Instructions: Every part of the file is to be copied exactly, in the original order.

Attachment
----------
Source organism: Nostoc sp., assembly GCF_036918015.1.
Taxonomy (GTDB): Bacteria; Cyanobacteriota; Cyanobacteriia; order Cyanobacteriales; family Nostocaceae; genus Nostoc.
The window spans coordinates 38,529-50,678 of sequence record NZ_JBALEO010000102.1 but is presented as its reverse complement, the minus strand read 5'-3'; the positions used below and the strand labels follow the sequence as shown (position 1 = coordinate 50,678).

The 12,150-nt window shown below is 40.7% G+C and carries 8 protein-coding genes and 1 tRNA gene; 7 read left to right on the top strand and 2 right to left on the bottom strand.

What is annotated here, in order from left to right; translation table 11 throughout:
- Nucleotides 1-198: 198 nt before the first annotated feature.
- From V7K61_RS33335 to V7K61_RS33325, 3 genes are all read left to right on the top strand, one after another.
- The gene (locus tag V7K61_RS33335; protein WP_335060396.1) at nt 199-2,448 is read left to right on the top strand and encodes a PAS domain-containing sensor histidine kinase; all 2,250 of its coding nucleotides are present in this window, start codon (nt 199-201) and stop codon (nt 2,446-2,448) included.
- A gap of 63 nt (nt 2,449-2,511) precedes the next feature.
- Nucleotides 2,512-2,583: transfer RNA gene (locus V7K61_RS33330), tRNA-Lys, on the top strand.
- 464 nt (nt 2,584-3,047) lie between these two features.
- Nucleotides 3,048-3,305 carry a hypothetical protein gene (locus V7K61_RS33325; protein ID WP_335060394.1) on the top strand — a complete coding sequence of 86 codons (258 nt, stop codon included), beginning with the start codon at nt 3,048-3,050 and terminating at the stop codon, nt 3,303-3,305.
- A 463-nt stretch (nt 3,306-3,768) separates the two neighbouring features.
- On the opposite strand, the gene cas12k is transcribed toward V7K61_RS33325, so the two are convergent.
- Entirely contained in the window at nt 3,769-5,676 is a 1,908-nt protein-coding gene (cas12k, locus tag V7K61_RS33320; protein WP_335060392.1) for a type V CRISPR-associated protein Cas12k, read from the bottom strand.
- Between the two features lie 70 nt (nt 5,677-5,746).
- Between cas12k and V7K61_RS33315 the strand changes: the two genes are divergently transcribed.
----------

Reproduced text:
Source organism: Nostoc sp., assembly GCF_036918015.1.
Taxonomy (GTDB): Bacteria; Cyanobacteriota; Cyanobacteriia; order Cyanobacteriales; family Nostocaceae; genus Nostoc.
The window spans coordinates 38,529-50,678 of sequence record NZ_JBALEO010000102.1 but is presented as its reverse complement, the minus strand read 5'-3'; the positions used below and the strand labels follow the sequence as shown (position 1 = coordinate 50,678).

The 12,150-nt window shown below is 40.7% G+C and carries 8 protein-coding genes and 1 tRNA gene; 7 read left to right on the top strand and 2 right to left on the bottom strand.

What is annotated here, in order from left to right; translation table 11 throughout:
- Nucleotides 1-198: 198 nt before the first annotated feature.
- From V7K61_RS33335 to V7K61_RS33325, 3 genes are all read left to right on the top strand, one after another.
- The gene (locus tag V7K61_RS33335; protein WP_335060396.1) at nt 199-2,448 is read left to right on the top strand and encodes a PAS domain-containing sensor histidine kinase; all 2,250 of its coding nucleotides are present in this window, start codon (nt 199-201) and stop codon (nt 2,446-2,448) included.
- A gap of 63 nt (nt 2,449-2,511) precedes the next feature.
- Nucleotides 2,512-2,583: transfer RNA gene (locus V7K61_RS33330), tRNA-Lys, on the top strand.
- 464 nt (nt 2,584-3,047) lie between these two features.
- Nucleotides 3,048-3,305 carry a hypothetical protein gene (locus V7K61_RS33325; protein ID WP_335060394.1) on the top strand — a complete coding sequence of 86 codons (258 nt, stop codon included), beginning with the start codon at nt 3,048-3,050 and terminating at the stop codon, nt 3,303-3,305.
- A 463-nt stretch (nt 3,306-3,768) separates the two neighbouring features.
- On the opposite strand, the gene cas12k is transcribed toward V7K61_RS33325, so the two are convergent.
- Entirely contained in the window at nt 3,769-5,676 is a 1,908-nt protein-coding gene (cas12k, locus tag V7K61_RS33320; protein WP_335060392.1) for a type V CRISPR-associated protein Cas12k, read from the bottom strand.
- Between the two features lie 70 nt (nt 5,677-5,746).
- Between cas12k and V7K61_RS33315 the strand changes: the two genes are divergently transcribed.